This was the last season prior to the Football League being formed. It was the season where Sunderland began to establish themselves nationally, taking on some of England and Scotland’s top teams in friendlies such as Blackburn Rovers, Derby Junction, Blackburn Olympic, Renton and Cambuslang.

The famous red and white striped shirts were adopted on 24 September 1887, against Darlington St. Augustine’s. Newcastle Road attracted its first 10,000 strong crowds. However, it was far from plain sailing…

Previously, there was a pride in the town that the Sunderland team were all local lads. Several Tyneside teams had been mocked for fielding Scottish players. So there was some consternation when 4 Scottish players appeared in August. Three of these, George Monaghan, Andrew Hastings and Joe Richardson had been recruited from Dumfries and Ayrshire; the fourth, Sammy Stewart, had arrived in Sunderland with his parents a few months earlier.

Sunderland started the season well, and the disquiet subsided. They believed they reached the FA Cup First Round proper after beating Middlesbrough in a replay. Boro protested that Sunderland fielded professional players in Monaghan, Hastings and Richardson. Initially, the Durham FA exonerated the club (unsurprising given Monaghan and Hastings played in county matches); however the Teesiders took the matter further and eventually Sunderland were thrown out of the cup and the three players were banned for three months. Sunderland’s “crime”? Paying the train fares of the three players to bring them to Sunderland at the start of the season.

Middlesbrough reached the Quarter-Finals, WBA won the cup. Sunderland’s disqualification intensified the debate about the imports; by December, 7 Scots were first team regulars. In January an attempt was made to form a “bona-fide” town club consisting only of locals; named Sunderland Rovers, they were short-lived as the quality of football was poor, and they simply could not attract fans in great numbers.

Sunderland continued to impress, lifting the Durham Challenge Cup for the fourth time, despite the absence of their banned “stars”; they also defeated Newcastle West End at St. James’ Park, in the annual challenge match with the Northumberland Cup winners.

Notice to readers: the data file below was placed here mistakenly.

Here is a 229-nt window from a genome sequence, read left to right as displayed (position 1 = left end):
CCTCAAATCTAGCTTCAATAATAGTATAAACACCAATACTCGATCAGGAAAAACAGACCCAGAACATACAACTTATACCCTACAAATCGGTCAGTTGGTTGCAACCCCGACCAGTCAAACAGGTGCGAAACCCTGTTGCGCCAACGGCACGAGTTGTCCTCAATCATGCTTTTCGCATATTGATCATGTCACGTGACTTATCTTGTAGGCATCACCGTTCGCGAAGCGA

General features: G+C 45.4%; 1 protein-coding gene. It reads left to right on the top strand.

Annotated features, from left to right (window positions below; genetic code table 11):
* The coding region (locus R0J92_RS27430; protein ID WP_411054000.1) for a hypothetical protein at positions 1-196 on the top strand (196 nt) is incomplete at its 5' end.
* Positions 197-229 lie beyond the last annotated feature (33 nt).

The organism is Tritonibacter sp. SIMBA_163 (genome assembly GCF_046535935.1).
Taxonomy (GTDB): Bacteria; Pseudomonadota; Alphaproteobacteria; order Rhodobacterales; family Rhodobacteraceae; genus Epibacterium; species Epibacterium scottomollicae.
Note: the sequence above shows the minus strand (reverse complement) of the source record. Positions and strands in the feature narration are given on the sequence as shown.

James Allan, however, was not happy. His reasons aren’t clear, but perhaps he was concerned that the club were about to abandon their import policy. The new club he formed were called Albion (the ancient name for “Great Britain”), and the Scots followed him to his new club. Allan ended his duties as treasurer at the AGM on 2nd May 1888, and was not even thanked for his services. He would have been forming Albion for some weeks whilst still working for Sunderland AFC as Albion played their first game only three days later, so bad feelings were inevitable. Somewhat ironically, Sunderland ended the season with a “local” team.


We can be confident that this website provides a complete record of Sunderland's matches for this season. The playing record published at the AGM before the final two fixtures: played 37, won 26, drawn 4, lost 7, goals scored 118, conceded 68. This exactly matches the playing record recorded here.


Sunderland now had many of the best players in the county, however FA Cup duties meant that none were present in the Durham teams that lost 7-0 to Staffordshire at Stoke on 22/10/1887, and that beat Northumberland 5-4 at Darlington on 26/11/1887.

10/12/1887: Oliver, Hastings, Monaghan and Gloag played for Durham in a 3-2 defeat to Cleveland at Middlesbrough.

31/12/1887: Kirkley, Dale, Hastings, Halliday, Monaghan, Gloag and Davison all played in the most prestigious Durham fixture to date, a 4-2 defeat to the Corinthians played at Sunderland’s Newcastle Road ground. The admission price was doubled for the game.